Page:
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Discussion Starter · #1 ·
Looking for recommendations if any of you have purchased a new Floor Jack of late.
Mine took a dump and I am in the market for a new one.. I'm not a Harbor Freight (China Mart) kinda guy so I'm looking for a quality jack but still taking cost into consideration.

TIA
 

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I agree on the not being a China customer but unfortunately it can be difficult finding something NOT made in China, even with an age old american brand. :-(
I will say my brother bought a jack at Advanced Auto that I really like. I'm sure it is advertised as Nascar this or that and most likely made in China but for a guy that doesn't use a floor jack every day to make his living it's been a good jack. Only mention it as the feature I do like is quick lifting, maybe three pumps to get it fully raised....a nice feature.
 

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I bought mine at Costco for $69 or$79 a couple years back... it's an Arcan that has a low lift of 3.5" to a maximum height of 21.5" with a load capacity of 3.5 tons, I think. It's very well made (not sure where) and probably the best jack for the money I found at the time. If they still have it, I'd certainly recommend it. HTH.
 

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reran said:
I bought mine at Costco for $69 or$79 a couple years back... it's an Arcan that has a low lift of 3.5" to a maximum height of 21.5" with a load capacity of 3.5 tons, I think. It's very well made (not sure where) and probably the best jack for the money I found at the time. If they still have it, I'd certainly recommend it. HTH.
I'll second the Costco one.

And if I had the cash, I'd BUY one too. LOL

Also good at costco is an 8000lb winch. And they have some pretty good generators for the money.
 

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Discussion Starter · #5 ·
Thanks Gents I appreciate your input.. Don't have a COSTCO close by so I'll check SAMS and BJ's, maybe they will have the same one? Might just lurk on the net a bit and see if the ARCAN is sold from other stores?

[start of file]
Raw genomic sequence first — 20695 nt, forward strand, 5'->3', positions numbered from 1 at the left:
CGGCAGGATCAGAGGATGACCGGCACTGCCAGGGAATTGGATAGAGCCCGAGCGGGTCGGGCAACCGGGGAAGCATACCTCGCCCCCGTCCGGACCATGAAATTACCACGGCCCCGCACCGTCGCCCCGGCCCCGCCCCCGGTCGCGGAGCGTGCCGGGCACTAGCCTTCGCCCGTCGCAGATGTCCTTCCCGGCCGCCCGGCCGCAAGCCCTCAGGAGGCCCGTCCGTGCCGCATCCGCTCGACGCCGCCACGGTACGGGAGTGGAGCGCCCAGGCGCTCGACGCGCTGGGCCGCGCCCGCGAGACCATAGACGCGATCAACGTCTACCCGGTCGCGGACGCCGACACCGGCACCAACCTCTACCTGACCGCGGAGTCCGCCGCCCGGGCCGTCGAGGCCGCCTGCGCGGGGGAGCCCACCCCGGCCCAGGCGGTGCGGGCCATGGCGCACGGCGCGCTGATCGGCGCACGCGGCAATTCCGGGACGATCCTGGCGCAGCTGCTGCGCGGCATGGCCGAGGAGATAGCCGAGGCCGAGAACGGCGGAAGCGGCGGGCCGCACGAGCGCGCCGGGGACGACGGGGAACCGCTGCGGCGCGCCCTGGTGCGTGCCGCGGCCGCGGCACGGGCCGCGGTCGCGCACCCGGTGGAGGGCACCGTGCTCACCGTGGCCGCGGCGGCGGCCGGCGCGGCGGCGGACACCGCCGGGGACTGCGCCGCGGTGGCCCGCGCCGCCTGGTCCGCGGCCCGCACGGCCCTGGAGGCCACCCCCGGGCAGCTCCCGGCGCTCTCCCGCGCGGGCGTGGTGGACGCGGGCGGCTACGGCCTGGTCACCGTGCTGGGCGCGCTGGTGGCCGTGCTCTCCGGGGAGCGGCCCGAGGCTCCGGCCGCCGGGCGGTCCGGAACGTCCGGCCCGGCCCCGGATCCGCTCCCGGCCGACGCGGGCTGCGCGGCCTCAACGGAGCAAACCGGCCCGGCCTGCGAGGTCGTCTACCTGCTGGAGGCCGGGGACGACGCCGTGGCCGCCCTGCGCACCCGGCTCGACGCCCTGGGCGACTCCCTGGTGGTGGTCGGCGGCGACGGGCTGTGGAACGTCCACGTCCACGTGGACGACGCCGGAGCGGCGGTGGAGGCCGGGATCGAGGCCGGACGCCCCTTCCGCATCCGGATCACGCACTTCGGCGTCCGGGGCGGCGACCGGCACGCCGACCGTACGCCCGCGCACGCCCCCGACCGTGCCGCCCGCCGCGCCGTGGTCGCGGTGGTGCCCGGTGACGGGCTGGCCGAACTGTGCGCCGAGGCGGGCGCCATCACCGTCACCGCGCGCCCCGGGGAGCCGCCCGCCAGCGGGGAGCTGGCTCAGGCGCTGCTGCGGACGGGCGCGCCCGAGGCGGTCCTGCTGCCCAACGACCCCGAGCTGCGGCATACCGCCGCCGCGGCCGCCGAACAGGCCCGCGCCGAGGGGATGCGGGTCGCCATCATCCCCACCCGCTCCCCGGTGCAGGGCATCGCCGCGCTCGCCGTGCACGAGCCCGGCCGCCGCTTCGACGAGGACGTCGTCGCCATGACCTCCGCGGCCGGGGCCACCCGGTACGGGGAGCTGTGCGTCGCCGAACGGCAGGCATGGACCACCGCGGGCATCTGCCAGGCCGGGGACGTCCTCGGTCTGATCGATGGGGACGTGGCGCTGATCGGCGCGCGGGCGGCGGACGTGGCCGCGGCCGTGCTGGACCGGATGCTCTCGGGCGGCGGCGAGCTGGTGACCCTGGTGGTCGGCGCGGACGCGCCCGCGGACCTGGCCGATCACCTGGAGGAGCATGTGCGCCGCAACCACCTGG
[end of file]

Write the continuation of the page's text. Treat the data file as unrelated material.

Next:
Selador if ya need help choosing a GEN just shout out.. I work on these (and a 100 other things) everyday and would be glad to assist anytime..
 

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I got mine at walmart for about $30. Its a 2.5 ton which is lighter then a 3 ton jack (important when you have to carry it from an apartment to parking lot). Just make sure it at least lifts up to 21". A lot of them are much lower then that and you cant really lift high enough to be of use.
 

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I've been wanting one for years, but always put off getting one as my driveway is packed shell, not paved. Anyone have an idea of how to prevent the truck falling when the jack can't move as you lift?
 

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johnnie59 said:
I've been wanting one for years, but always put off getting one as my driveway is packed shell, not paved. Anyone have an idea of how to prevent the truck falling when the jack can't move as you lift?
Look around local construction companies. And concrete companies.

Look for "form boards". They are plywood that is about an inch and a quarter thick.

This stuff is stronger than regular plywood.

Even just two form boards is probably all you'll ever need.

Cut one into pieces to place under your jackstands. Make them big enough to have at least 6 inches out, on every side of the stands.

Use one to place the jack on.

Use these for a while, and you'll get used to how to place them for best effect. (The jack will roll on the plywood. Rather than being stuck in one place. This will prevent the vehicle from falling off the jack.)